'Long live Columbia!' Can it be? This was spotted on Bogota'as Ave. Septima
‘Long live Columbia!’ Can it be? This was spotted on Bogota’as Ave. Septima

TODAY COLOMBIA  – Mike Ceaser, of Bogotá Bike Tours writes on his Bogota blog:

I noticed this graffiti yesterday on Ave. Septima. It must be a satire.

It comments on a sensitive point for the South American nation named after the Genoese mariner who arrived in the Caribbean in 1492, although he never set foot in present-day Colombia. (I’m careful not to call him the ‘discoverer of the Americas’, since millions of people already lived here.) Whether due to cultural prejudice or just sloppy typing, gringos commonly spell Colombia’s name with a U.

To combat this assault on Colombia’s self-respect, someone’s set up an ‘It’s Colombia not Columbia’ Facebook page and even an It’s Colombia not Columbia virtual store.

Amongst Colombia’s enduring image problems, the difference between an O and a U is one of the most trifling. During Colombia’s big run in this year’s World Cup, that’s manifested itself in foreign celebrities’ crude jokes associating Colombian footballers with cocaine. Dutch actress and UNICEF goodwill ambassador Nicolette van Dam resigned after tweeting a photo showing Colombian football stars snorting lines on the field. Van Dam quickly apologized:uncomfortable or create disgrace in any way.

But the very fact that Van Dam initially saw only humor in the image shows how Colombia’s association with illegal drugs is still widely taken for granted.

More interesting than the vowel that’s employed is why Colombia is named ‘Colombia’ at all, rather than ‘Colonia’, the logical derivation of the explorer’s Spanish name, Cristobal Colon (Christopher Columbus in English, and perhaps the reason fro the constant mispelling). The country’s name comes from the explorer’s Italian surname, Cristoforo Colombo (in Italian). That’s probably lucky, since ‘Colonia’ would undoubtedly generate more than its own share of bad jokes.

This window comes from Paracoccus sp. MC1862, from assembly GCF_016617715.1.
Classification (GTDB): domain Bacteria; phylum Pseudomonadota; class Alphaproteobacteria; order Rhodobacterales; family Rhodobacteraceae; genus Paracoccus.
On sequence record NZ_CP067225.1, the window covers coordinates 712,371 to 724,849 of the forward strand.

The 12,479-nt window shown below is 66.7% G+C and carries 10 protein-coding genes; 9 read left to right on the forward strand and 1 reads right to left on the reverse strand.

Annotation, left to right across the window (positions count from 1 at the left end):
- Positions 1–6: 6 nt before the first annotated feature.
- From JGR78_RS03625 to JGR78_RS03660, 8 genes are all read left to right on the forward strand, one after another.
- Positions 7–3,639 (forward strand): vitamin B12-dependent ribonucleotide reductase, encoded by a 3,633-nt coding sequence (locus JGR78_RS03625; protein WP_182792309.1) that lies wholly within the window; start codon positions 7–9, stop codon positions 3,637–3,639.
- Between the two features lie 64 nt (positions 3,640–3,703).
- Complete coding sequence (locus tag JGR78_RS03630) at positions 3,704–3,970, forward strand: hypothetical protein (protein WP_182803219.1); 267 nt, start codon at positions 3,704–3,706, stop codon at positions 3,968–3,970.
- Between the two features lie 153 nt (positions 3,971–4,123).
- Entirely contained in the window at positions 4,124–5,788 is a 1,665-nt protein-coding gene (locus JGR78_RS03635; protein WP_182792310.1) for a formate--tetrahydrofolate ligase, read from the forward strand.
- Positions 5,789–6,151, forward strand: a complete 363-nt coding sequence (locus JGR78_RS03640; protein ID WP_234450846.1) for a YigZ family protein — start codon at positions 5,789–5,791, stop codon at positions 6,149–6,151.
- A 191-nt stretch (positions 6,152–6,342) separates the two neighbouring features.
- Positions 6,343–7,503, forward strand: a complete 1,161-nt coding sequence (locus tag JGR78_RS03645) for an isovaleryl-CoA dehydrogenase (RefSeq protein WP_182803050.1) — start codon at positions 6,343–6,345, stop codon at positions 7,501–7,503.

Adding to the incorrect spelling are names in the United States like Columbia University in New York, Columbia College in Chicago or City of Columbia in South Caroline. In Canada, one of its provinces is named British Columbia.

Even U.S. presidents have made the mistake. In 1973, the Nixon administration gave Colombia a lunar rock collected during the Apollo 17 landing on the moon. Along with the rock was a metal plaque that sits in the Bogotá Planetarium. It reads: “Presented to the People of the Republic of Columbia. Richard M. Nixon.”

Big outfits including Virgin Mobile, P.F. Chang’s and Lufthansa—and performers including Justin Bieber and Ozzy Osbourne—have all in the past year committed this boo-boo, which really annoys Colombians. They have spelled the country’s name with a “u” the way you would spell Columbia the university, or the sportswear company, or the U.S. capital, Washington, District of Columbia.

But, Colombians are fighting back by linking up with a movement called “It’s Colombia, NOT Columbia.”


Carlos Pardo, a digital-media executive, helped create the “It’s Colombia, NOT Columbia” campaign last year at a global social media event. Initially a lighthearted presentation for Zemoga and Compass Branding, digital media and marketing firms in Bogotá, it has become a force all its own. Make the mistake on social media and you are very likely to be corrected.

“We’re not trying to insult the people or companies that make this mistake,” says Mr. Pardo. “We don’t say ‘Hey, idiot, fix it!’ We just say ‘Dear so-and-so, it’s Colombia, not Columbia.’ ”

Ozzy Osbourne and his band, Black Sabbath, both spelled Colombia with a u in promotional postings for their concert here in October. And Canadian-born teen-pop idol Justin Bieber announced his October concert on Twitter by misspelling the country. Adoring Colombian girls flocked to the show anyway.

Still, the movement can take its nagging too far. When a television show about plans Starbucks SBUX +0.09% has to come to Colombia misspelled the country, many here quickly blamed Starbucks itself. Hundreds of Colombians, with national pride on display, used it as a rallying cry to urge the company to stay away.

Starbucks said it wasn’t to blame. “Our 42-year heritage with Colombian coffee farmers dates back to Starbucks’ 1971 founding. We definitely know the difference between Colombia and Columbia,” the Seattle company said in a statement.

Source: Mike’s Bogota Blog, Wall Street Journal, Wikipedia